Thursday, December 27, 2012

Amerysk Pronunciation

Amerysk Pronunciation

From 'Snaekk and Skryf Amerysk' by Paal Filssunu, describing a conlang, Amerysk, constructed by Paal Filssunu for the use of Odinists/Asatruar/Norse Pagans.

Letters in the Amerysk language are not put in alphabetical order as in most European tongues, but are arranged in the pattern of the older Northern Futhark.
There are officially 26 letters in this futhark, also known as 'staves' (staefas). There are some forms in the 'runic' form of stave writing which combine similar sounds and do not stand out as the Roman alphabet's series of clustered phonetics.

VOWELSAmerysk uses eight main vowels: A, E, I, O, U, Y, AE, Ø
These vowels possess single phonetic pronunciations. In the course of speaking some natural vowel lengthenings occur. These are either shown in the ( )'s for proper pronunciation, or they use lengthened written vowel forms: A becomes AA, E becomes EI, EY or Y and so forth.

PRONUNCIATION:
A is pronounced as in Tall (ah) O is pronounced as in Off, Hot (aw)
E
is pronounced as in Set (eh) U is pronounced as OO in Book (uh)
I
is pronounced as in It, Stick (ih) Y is pronounced as EE in Green (ee)
AE
is pronouced as A in Sack, Laugh Ø is pronounced as EW--- similar to German ö and Danish ø

EXAMPLES:Stagga
(stahgg-ah) stag Thurk (thuhrk) through
Swefan (swehf-ahn) to sleep Ys (eess) ice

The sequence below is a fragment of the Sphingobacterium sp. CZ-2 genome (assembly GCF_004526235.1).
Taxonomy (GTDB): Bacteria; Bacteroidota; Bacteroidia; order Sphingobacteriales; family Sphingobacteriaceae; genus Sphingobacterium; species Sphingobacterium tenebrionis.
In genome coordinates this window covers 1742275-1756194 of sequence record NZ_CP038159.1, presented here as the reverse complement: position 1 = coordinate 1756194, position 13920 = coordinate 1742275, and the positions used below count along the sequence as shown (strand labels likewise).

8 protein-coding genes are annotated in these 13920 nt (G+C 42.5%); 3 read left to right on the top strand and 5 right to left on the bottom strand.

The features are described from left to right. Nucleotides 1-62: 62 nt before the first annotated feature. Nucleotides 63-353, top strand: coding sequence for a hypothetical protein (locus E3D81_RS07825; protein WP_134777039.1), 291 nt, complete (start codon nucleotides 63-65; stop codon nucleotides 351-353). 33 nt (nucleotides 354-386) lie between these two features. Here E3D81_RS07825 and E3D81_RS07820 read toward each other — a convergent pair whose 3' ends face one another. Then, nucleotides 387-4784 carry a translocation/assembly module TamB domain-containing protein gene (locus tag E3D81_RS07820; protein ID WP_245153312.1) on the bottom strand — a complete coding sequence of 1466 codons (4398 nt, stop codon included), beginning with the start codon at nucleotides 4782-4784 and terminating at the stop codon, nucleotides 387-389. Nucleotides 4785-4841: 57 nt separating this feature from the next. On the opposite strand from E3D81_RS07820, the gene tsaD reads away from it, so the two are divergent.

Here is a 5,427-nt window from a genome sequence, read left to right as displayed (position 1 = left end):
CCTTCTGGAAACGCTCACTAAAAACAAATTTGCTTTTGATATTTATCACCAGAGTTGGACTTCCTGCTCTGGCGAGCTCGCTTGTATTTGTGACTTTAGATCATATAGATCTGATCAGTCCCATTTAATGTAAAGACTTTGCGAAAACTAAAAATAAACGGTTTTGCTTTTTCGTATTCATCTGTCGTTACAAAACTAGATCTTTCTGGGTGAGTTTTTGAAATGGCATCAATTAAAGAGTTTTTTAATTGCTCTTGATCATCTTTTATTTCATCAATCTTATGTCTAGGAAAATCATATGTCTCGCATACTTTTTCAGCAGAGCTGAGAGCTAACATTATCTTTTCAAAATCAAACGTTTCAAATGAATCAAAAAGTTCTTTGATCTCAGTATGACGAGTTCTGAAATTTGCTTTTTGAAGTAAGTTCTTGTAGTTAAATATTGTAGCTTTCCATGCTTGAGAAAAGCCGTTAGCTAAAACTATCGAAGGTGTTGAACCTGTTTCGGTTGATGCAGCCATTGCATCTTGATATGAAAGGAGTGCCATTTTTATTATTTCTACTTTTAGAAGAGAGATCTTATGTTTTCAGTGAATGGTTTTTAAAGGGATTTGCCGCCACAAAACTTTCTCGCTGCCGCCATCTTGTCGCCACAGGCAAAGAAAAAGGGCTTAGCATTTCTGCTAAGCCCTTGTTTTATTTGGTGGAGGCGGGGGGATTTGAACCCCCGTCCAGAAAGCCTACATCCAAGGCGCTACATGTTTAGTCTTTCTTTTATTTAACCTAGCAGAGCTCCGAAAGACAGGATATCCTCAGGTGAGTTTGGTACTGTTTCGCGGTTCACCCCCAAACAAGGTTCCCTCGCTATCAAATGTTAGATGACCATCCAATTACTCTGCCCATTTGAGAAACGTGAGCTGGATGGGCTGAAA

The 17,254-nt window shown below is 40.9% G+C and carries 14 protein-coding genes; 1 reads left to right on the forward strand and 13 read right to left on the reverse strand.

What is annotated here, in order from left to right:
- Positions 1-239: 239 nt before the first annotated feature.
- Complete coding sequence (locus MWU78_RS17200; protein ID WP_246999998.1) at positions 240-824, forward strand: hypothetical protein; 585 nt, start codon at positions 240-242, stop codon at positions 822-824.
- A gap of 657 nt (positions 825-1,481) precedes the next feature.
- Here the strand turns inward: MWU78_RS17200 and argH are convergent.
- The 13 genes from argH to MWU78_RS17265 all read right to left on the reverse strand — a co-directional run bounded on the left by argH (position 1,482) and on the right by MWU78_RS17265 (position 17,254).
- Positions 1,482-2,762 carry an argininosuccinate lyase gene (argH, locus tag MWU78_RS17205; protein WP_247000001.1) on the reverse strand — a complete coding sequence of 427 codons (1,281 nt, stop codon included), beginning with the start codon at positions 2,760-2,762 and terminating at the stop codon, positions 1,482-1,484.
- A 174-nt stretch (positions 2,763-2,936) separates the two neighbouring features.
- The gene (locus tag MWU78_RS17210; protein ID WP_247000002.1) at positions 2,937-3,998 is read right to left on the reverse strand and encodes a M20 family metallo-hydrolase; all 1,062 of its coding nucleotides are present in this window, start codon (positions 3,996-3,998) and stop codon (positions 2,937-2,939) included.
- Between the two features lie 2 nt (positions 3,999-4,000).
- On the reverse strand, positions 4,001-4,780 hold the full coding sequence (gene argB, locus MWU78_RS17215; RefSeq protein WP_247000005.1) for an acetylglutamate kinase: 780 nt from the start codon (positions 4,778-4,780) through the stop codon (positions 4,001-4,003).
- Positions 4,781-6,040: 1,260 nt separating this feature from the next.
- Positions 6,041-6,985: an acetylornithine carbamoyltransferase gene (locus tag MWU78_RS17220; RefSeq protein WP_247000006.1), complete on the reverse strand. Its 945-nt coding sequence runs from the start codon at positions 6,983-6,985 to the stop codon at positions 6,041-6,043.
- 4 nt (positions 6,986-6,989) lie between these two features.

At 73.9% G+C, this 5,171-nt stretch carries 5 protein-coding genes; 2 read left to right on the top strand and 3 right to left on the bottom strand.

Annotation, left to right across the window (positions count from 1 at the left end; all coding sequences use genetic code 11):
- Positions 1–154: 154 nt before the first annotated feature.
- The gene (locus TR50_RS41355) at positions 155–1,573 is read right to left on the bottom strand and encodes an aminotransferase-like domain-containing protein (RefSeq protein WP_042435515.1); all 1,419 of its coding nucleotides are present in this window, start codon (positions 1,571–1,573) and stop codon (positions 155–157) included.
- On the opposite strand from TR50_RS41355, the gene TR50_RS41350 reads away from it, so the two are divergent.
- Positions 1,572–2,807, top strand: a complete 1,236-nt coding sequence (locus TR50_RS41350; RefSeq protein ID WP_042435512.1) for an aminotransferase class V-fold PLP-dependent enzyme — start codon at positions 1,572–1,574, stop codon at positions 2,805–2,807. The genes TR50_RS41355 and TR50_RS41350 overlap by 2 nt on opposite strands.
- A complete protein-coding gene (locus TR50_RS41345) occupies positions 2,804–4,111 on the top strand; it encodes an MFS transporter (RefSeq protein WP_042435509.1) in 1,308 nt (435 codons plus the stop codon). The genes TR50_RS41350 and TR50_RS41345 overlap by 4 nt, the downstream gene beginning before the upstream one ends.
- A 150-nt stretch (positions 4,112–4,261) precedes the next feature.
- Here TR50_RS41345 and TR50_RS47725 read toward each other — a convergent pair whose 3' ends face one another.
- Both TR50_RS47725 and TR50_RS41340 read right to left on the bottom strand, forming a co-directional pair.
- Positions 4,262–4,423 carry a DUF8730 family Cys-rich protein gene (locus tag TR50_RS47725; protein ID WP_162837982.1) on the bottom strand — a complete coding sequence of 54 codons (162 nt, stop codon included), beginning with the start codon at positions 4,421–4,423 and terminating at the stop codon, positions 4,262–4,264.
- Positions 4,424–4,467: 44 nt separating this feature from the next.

Swift (swihft) fast, swift Wraeth (rath) wrath
Worm (wawrm) reptile, serpent (bew) village, town

The basic sounds of the vowels don't change, unlike some languages which assign up to four different sounds to a letter, or stave.
LENGTHENED VOWELS

AA (aw)
as used in Waald (forest) AW (ahw) as used in Blaw! (Blow!)
AAW (aw) as used in Laaw (low) UW (ooh) as used in Bluw (blue)
EI, EY (ay) as used in Ey (island) AEW (ae+oo) as used in Maew (seagull)
and personal name Sweyn
IW (yew)
as used in Tiw (Tyr) ØW (ew) as used in Fløwan (to flow)


CONSONANTS:Amerysk uses sixteen consonants--- also, there are several consonants sounds produced by clustering. All consonants will be shown in the examples below:

MAIN CONSONANTS: As used in the English alphabet order---
B, D, F, G, H, J, K, L, M, N, P, R, S, T, W, and X

Note: C, Q, V, and Z are not used as standard letters unless they are needed in the spelling of names, or words fron languages using these letters (Caledon, Quinn, Viking, Zeus and so forth.)
Of these above mentioned consonants, the following are pronounced very much as in English, and require no special learning:
B, D, F, H, K, L, M, N, P, R, S, T, W, and X

G
is given two pronunciations according to its place in a word:
as G in the word gød (gewd) 'good', used initially, it is pronounced hard--- but when used in the middle or at the end of a word--- such as fugl (foo-khil) 'bird' or graeg (grakh) 'gray'. The G is spoken as a German 'CH' sound (KH).
GG is always pronounced hard as in Egg.
J is always pronounced as Y: Ja (yah) 'yes'.
NG is always pronounced as 'ING' in wing--- never pronounce it like the English NG in 'FING-GER' (finger).
TH is pronounced two ways--- as the hard [voiced] TH in THIS and as the soft [unvoiced] TH in THIN. TH requires memorization, and throughout this series for pronunciation purposes,
TH= hard sound TH=soft sound
KJ/TJ are normally pronounced as CH in CHEERS
SJ/SKJ
are pronouced as SH